And if you have any further questions or comments for ‘Fit, Fabulous & 50+ please get in touch  in the comments box. You can also tweet about us.  Or join us on Facebook or Linkedin. And if you would like to hear more sign up to our newsletter. You are important to us so let us know how we can best serve you and our community of Fit, Fabulous & 50+ women.  Thank you for taking the time to read our blog and wishing you a happy and healthy summer.  Bye for now!  Margaret Tully

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  1. Young people see growing older as a kind of moral failing ! but that is only because they are brain washed by mass media where ‘ the youth’ is in fact just a niche marketing demo graph,
    It’s ridiculous to think that ideas , imagination ,( which is a muscle anyway) sexuality, are suddenly no longer relevant and have a shelf life ,like cheese ! after a certain birthday .. And as a creative ,it take years to become a master ..Louise Bourgeois is my heroine
    I just today , listened to a great speech by Jane Fonda about shifting attitudes..
    Having said that ,i’ve found being menopausal tough ,i’m so angry at times ! i think if we could harness the rage of menopausal women we could have a real revolution and social change ! youthful angst is nothing compared to the volcanic rage that erupts at this age ! this anger has to be nature’s fuel ,perhaps it’s not a hormone accident at all and women are meant to use it to help the world evolve into a better place .

    1. I love ‘menopause is nature’s fuel…’ – exciting and insightful thoughts. Yes we do seem to accept teenage angst so much easier than menopausal anxieties about aging. Thank you so much and yes the creatives need the sandpaper of time to smooth out the edges and make sense of our life choices. Why is life so much more acceptable and enlightening in hindsight? Lots to think about Alex and I believe you are onto something rather beautiful when we see our rage as fuel for creativity. Thank you.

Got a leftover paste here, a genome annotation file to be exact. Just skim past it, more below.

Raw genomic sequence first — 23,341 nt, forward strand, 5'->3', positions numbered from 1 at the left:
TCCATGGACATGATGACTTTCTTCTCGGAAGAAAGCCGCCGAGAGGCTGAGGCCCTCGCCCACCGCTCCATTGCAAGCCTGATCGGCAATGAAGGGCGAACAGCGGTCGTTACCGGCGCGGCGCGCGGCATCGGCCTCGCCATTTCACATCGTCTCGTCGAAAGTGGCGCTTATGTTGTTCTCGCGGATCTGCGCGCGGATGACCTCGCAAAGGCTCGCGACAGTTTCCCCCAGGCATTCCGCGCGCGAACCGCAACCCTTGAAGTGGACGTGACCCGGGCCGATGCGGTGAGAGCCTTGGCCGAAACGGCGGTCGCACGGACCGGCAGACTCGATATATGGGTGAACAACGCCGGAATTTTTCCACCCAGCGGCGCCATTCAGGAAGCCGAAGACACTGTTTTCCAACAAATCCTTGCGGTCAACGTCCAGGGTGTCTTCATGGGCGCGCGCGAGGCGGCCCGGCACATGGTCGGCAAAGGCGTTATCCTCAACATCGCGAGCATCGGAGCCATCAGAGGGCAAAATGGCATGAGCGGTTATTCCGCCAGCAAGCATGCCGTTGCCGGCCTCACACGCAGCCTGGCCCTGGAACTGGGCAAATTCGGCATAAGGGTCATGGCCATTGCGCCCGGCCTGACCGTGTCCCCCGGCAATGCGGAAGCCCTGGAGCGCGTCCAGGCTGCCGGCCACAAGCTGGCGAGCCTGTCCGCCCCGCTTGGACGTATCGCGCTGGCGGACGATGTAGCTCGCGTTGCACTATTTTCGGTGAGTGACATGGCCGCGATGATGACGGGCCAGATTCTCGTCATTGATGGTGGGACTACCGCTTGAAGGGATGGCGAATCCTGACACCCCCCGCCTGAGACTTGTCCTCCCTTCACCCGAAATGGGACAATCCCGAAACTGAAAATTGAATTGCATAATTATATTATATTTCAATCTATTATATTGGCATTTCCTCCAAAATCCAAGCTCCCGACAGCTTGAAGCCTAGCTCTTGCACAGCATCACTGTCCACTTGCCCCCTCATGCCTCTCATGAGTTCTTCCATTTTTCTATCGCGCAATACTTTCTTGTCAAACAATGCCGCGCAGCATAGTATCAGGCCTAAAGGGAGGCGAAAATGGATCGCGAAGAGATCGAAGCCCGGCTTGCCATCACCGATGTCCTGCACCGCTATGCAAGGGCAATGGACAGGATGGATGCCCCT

2. Thank you, Maggie, for inviting me to be part of this. We could have gone on all afternoon, I think, there was so much to say! I absolutely agree with your correspondent who says that the media seems to view ageing as some sort of moral failing, presumably that could be avoided if only one had the right attitude! I heartily recommend Helen Gurley Brown’s book, The Late Show.,204,203,200_QL70_&dpSrc=srch

    1. Thank you Julia, it was a very positive experience having you and Maggie on the radio show. I look forward to posting the link once it airs. Yes a very strong point and beautifully articulated by Alex – ‘ageing as some sort to moral failing…’ – I will beat this drum as long as I can and I love and support all my beautiful, clever and creative friends.